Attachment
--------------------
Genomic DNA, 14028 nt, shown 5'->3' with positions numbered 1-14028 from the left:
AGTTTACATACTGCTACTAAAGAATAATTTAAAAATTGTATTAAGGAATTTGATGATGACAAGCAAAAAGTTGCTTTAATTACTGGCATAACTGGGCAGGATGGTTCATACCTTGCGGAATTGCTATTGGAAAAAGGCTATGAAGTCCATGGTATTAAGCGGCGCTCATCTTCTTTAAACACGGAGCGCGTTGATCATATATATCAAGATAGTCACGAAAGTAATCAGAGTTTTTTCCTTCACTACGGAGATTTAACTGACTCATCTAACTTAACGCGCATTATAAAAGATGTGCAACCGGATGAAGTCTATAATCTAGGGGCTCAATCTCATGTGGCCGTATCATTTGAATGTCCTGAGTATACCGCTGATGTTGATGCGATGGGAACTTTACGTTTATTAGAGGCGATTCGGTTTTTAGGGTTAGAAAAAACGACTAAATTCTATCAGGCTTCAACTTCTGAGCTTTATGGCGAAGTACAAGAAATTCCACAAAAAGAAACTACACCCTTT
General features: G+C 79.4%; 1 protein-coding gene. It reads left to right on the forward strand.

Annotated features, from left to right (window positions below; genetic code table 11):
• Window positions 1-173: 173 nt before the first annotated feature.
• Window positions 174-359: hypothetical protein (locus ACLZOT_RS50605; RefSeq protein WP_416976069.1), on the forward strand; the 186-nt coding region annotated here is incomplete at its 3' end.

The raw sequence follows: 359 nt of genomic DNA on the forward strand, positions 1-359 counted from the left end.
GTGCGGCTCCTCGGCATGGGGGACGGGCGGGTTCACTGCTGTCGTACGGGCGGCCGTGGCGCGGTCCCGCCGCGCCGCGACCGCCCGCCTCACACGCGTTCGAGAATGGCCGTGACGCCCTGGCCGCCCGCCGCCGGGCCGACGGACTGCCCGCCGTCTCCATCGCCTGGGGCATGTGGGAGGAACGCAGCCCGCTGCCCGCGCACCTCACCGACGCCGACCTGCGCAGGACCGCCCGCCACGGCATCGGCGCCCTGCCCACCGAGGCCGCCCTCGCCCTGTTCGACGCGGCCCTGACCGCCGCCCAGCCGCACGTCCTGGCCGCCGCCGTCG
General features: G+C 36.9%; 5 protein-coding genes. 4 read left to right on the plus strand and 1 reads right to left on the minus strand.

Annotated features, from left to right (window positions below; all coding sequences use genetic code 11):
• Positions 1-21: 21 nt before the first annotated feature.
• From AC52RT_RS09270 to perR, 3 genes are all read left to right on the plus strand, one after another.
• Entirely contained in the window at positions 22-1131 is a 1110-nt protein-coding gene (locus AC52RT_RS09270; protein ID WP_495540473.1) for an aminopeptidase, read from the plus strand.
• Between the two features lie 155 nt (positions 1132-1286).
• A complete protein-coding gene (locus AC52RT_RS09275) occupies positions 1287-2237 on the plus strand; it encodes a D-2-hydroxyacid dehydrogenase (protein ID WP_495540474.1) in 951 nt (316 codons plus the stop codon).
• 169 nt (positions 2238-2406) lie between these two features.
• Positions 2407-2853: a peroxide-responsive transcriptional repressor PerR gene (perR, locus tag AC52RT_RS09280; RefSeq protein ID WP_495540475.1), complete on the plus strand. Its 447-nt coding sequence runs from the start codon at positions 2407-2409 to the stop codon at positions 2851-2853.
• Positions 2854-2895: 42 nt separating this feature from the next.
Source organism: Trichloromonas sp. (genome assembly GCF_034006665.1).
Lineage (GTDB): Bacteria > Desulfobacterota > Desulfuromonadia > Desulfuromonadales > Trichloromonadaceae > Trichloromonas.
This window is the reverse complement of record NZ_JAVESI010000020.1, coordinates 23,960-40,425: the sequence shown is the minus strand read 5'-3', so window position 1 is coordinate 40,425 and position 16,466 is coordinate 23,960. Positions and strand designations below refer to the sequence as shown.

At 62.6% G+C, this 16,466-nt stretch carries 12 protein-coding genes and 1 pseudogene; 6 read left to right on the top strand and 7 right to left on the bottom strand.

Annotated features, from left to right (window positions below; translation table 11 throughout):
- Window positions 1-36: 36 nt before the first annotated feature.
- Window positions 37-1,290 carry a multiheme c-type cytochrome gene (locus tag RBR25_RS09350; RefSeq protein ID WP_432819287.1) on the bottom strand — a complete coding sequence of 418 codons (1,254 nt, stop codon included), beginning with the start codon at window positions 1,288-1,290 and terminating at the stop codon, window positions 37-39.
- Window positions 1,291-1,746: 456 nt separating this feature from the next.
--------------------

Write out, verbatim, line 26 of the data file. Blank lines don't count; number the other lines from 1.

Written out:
- Window positions 1,291-1,746: 456 nt separating this feature from the next.